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Does the power grid have enough juice to keep up with EV sales?

The rapid rise in demand for electric vehicles (EVs) throughout the world is a boon for the green economy and could play a significant role in helping to keep within the Paris Agreement's 2 degrees Celsius target — but the race is on to ensure the infrastructure is there to ensure these vehicles don't run out of juice while on the move.

According to a new report, a dramatic surge in U.S. sales of electric vehicles is expected this year which will require a rapid increase in fast public charging network capacity across the country in order to keep up with the changing demands of EV drivers.

Led by investment firm Vision Ridge Partners, which bought charging network EVgo last year, the study projects a 75 percent growth in EV sales in 2017 alongside increased demand for public fast-charging networks in order to ease range anxiety associated with battery vehicles. The study, carried out by Navigant Research, highlights the 20 percent year-on-year rise in U.S. EV sales seen in 2016, and projects that by 2021 battery electric vehicle sales could be as much as 500 percent higher than they were last year.

And, while many EV car owners will have the capability of powering up their vehicles at home, increasingly drivers will need to be able to charge their vehicles in public places in order to ensure they have enough battery power to complete their journeys.

[Learn more about connected transportation and mobility at VERGE 17 in Santa Clara, California, Sept. 19-21.]

The report also warns the sharp rise in EV ownership could increase pressure on existing charging network infrastructure in the U.S. far beyond the current capacity, which — due to charging speed, availability and network size — is "insufficient to provide necessary range assurance for many drivers."

As a result, the report recommends a widespread rollout of DC fast chargers across the U.S. that are capable of delivering a near-full EV charge within 30 minutes, with more chargers in and around public places such as supermarket car parks where drivers leave their vehicles for longer time periods.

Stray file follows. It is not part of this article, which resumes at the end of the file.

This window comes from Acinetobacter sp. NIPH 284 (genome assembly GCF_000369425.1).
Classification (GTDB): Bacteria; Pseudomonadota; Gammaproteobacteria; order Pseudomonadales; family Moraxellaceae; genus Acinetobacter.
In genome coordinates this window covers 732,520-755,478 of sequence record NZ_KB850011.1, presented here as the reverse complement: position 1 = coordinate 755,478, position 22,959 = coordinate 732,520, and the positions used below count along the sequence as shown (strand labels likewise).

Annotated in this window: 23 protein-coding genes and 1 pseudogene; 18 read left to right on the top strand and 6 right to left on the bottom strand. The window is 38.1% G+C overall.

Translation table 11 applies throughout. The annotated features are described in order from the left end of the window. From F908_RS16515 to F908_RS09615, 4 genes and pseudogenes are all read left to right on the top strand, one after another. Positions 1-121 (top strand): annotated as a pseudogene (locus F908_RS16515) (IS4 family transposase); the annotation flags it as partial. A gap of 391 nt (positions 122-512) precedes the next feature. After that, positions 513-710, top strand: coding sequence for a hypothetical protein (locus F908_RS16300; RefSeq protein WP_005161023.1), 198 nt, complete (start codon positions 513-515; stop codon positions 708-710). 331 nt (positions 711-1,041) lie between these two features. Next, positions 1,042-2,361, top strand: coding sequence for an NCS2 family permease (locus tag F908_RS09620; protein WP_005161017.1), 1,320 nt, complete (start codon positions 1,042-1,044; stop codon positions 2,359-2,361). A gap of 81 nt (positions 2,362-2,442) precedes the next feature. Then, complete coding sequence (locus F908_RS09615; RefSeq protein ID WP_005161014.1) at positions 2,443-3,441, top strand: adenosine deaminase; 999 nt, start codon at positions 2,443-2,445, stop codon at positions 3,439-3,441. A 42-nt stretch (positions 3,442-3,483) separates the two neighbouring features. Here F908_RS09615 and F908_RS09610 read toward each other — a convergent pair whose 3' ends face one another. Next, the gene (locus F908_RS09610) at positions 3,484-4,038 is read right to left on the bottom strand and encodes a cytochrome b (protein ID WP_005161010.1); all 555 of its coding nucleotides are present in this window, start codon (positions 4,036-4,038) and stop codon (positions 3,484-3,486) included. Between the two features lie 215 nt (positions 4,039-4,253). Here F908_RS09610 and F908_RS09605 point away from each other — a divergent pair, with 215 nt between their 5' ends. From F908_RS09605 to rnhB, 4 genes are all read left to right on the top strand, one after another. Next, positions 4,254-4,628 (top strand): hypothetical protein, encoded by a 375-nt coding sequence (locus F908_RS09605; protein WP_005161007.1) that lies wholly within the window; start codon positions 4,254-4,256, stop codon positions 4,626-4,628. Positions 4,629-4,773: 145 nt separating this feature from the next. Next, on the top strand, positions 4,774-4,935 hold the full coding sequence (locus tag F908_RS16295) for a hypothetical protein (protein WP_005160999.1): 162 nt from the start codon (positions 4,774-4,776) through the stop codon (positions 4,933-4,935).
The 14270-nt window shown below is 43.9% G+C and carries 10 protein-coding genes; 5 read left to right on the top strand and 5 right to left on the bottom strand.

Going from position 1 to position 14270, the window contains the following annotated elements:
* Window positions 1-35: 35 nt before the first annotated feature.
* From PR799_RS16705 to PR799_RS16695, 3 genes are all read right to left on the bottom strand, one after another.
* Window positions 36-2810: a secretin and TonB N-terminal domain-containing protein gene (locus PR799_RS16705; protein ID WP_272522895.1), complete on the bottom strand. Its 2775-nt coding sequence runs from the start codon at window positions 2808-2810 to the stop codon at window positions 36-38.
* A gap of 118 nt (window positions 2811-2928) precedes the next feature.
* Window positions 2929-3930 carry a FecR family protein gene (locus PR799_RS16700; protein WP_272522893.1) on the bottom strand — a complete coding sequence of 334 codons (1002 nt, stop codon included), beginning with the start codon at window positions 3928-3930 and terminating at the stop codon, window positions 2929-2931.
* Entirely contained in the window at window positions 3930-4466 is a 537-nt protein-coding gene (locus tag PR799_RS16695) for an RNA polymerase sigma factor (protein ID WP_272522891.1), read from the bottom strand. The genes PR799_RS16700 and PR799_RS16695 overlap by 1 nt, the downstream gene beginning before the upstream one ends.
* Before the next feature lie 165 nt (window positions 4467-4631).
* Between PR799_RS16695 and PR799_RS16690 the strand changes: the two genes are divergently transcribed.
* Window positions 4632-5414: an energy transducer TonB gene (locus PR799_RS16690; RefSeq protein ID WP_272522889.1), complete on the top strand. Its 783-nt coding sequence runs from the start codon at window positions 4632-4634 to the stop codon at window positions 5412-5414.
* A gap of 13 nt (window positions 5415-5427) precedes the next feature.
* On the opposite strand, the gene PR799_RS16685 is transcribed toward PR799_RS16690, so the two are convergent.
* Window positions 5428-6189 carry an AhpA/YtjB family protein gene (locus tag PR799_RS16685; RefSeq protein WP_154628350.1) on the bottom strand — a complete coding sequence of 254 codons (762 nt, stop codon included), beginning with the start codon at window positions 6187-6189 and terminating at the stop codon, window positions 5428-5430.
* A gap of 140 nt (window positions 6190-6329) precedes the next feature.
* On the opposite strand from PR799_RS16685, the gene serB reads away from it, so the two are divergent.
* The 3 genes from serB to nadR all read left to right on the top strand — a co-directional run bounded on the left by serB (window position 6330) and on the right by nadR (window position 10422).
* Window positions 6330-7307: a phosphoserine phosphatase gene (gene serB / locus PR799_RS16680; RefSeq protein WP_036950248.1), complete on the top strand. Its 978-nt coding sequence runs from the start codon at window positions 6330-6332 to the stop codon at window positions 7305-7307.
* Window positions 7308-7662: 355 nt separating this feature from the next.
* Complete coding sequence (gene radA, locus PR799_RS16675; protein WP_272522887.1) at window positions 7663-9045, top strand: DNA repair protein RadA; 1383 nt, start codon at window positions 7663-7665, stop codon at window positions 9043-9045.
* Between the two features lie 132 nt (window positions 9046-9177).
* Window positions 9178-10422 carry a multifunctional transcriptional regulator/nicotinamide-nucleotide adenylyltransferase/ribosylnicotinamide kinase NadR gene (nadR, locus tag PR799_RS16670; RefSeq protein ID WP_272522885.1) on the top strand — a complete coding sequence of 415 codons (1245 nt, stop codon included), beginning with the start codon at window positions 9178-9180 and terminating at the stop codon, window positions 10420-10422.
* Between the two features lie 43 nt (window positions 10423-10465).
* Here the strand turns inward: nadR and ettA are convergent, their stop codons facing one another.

"By providing drivers access to public charging stations, this network of fast chargers would reduce range anxiety, support drivers who may not have access to a home charging network, and allow BEV [battery electric vehicle] drivers more flexibility, proving that BEVs do not limit drivers and can be easily integrated into their regular lifestyle," said Lisa Jerram, principal research analyst at Navigant Research. "Moreover, a comprehensive public fast charging network would support additional BEV sales, creating a virtuous cycle of increasing charging stations and BEV ownership."

The report follows news this week EV manufacturer Tesla plans to double the size of its own global supercharging network in order to pave the way for the release of its mass-market Model 3 vehicle, which is set to hit the roads later this year following a huge number of advance orders.

The company has 5,400 rapid "supercharger" points in its roadside network and a further 9,000 "Destination Chargers" in hotels, resorts and restaurants that are all free for Tesla customers to use. But the firm's latest plans would see those numbers rise to 10,000 and 15,000 respectively, with the expansion focused largely in the U.S.